So now that I have you all wondering how a pop group from the 1990s could possibly be linked to modern retail engagement strategies, here’s the answer: Tell me what you want, what you really, really want. Ok, all cheesiness aside, that mantra from over two decades ago could very well be the single most important theme for retailers in the new millennium.
In today’s always-on, always-connected world, customers expect to connect with retailers in the same way they connect with their friends and family; they want one-to-one interactions that are personalized and meaningful. To accomplish this, retailers need to treat the customer as an individual and literally ask them what they want—what they really, really want. More so, they need to take that information and actually deliver.
If I’ve said it once, I’ve said it a million times, there are only two sides to marketing: the message you market and actually living up to what you market (the far bigger challenge). In this case, “living up to” is all based on personalization and delivering on what people—as individuals and not demographics—actually want.
And though that may sound odd to some, knowing your customer as a person is, in fact, the new standard in customer relationships, customer engagement, and customer loyalty. And it’s all based on data. For all the time spent on social media, apps, e-commerce sites, and so on, people have evolved. Gone are the days when people ran away from so-called marketing campaigns. Now, as people share their lives—and hence their data—with the world, the expectation of that data being used to cater directly to them is front and center.
In many ways, it’s basic human nature; everyone wants to be recognized as an individual and treated like they matter. To prove the point, the numbers don’t lie. If we start just with social media alone, 3.48 billion people now use social media—45% of the total global population.
Then, of course, there are the online shopping aspects of mobile engagement. By the end of this year—a whopping four months from now—the total value of global retail e-commerce sales will reach $3.45 trillion. Further to that, e–commerce retail sales are expected to account for 13.7% of global retail sales by the end of the year.
Now, I know what you might be thinking: 13% isn’t that large a number right? That still leaves an 87% share to bricks-and-mortar stores. Well, you’d be right. That is, if everything were to stay at the current status quo from now until eternity. However, that is not going to be the case; it’s predicted that, in just 20 years, approximately 95% of all purchases will be made online.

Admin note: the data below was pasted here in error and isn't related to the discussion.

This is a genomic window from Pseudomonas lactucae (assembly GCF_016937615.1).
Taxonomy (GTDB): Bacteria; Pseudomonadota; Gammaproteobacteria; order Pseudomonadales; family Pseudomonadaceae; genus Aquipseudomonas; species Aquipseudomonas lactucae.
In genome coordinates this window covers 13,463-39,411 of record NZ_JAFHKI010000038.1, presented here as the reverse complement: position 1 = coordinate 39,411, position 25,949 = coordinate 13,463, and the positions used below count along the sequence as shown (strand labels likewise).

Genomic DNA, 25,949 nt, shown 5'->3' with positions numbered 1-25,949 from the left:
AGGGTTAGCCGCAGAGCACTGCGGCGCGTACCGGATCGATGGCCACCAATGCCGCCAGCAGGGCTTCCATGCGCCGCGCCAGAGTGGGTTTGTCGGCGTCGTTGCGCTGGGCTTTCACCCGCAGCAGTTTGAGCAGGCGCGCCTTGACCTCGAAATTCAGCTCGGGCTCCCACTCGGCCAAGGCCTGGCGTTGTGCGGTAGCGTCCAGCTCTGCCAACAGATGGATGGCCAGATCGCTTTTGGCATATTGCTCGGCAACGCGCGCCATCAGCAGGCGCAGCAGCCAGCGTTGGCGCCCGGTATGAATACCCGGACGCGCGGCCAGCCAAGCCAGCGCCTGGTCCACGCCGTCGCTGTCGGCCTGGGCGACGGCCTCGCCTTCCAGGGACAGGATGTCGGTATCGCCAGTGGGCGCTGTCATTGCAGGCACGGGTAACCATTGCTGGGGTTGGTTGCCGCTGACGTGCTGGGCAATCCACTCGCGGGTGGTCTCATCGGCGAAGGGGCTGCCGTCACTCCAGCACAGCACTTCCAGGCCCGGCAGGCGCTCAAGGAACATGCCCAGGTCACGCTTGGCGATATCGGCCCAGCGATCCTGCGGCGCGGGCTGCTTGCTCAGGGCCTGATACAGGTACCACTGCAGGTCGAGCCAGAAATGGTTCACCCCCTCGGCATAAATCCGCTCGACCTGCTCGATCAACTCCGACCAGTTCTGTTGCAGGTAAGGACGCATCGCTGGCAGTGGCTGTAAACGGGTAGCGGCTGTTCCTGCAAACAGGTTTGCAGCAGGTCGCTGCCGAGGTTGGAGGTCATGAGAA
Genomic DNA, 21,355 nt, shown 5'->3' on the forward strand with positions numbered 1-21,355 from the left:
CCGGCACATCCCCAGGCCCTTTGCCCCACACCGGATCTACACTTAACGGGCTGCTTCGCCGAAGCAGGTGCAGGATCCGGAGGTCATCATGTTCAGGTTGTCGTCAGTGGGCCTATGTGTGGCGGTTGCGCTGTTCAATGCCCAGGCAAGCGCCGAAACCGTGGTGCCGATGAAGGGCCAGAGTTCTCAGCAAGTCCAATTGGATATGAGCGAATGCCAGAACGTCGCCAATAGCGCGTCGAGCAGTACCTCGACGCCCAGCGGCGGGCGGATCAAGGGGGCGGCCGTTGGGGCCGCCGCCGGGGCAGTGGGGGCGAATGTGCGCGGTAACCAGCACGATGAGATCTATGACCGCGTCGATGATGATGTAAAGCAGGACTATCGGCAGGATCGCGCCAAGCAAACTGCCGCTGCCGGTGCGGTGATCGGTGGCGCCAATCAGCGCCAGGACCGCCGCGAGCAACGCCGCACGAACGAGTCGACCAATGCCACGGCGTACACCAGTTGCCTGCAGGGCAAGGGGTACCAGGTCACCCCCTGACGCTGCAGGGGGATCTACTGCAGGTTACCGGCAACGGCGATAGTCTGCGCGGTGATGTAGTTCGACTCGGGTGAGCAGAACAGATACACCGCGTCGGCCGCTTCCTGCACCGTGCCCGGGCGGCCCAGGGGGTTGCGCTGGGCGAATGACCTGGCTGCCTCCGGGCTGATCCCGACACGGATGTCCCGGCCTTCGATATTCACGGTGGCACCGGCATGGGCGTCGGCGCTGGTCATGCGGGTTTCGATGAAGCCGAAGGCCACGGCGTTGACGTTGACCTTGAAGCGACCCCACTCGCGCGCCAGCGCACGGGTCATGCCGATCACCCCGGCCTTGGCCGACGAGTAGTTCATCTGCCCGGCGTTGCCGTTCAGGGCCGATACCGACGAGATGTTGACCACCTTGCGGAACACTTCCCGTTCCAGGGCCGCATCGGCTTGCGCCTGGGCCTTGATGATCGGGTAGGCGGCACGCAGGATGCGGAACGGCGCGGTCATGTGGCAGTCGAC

But let’s take all of this one step further and look at how people interact with mobile devices and how they communicate. Looking back just two years, to 2017, there were 178 billion app downloads worldwide. That number is projected to grow to more than 205 billion this year, and 258 billion by 2022. That’s a 45% increase over five years.
Oh, but I’m not done. If we look at them as a whole, these stats demonstrate that customer engagement, data, and mobility are all playing a major role in our social evolution and in how customer interact with retailers in general. In fact, recent studies show that retailers that adopt omnichannel strategies achieve 91% higher customer retention rates year over year compared with businesses that don’t.
And remember that family analogy? Well, it’s very real: more than 35% of customers expect to be able to contact the same customer service representative regardless of channel. Furthermore, 87% of customers think retailers need to put more effort into providing a seamless personalized experience—so much so that retailers with extremely strong omnichannel customer engagement retain 89% of their customers, on average, compared with a retention rate of only 33% among those companies with weak or antiquated customer engagement practices.
And lastly, what do customers really, really want? It’s now a fact that 90% of customers expect consistent interactions across all channels.
So with all of this data, paired with a shift in customer expectations, the ONLY thing retailers MUST do to remain competitive in delivering real customer engagement is to ask each individual customer one very simply yet important question: Tell me what you want, what you really, really want.
Chief Customer Officer
Andrew Armstrong is the Chief Customer Officer at omNovos – working globally with customers to design world-class customer engagement programs. He’s a prolific writer and speaker on topics including customer loyalty, personalization, and retail marketing technologies. Connect with him on LinkedIn or Twitter - his open approach to all topics usually leads to a fun discussion and a few laughs.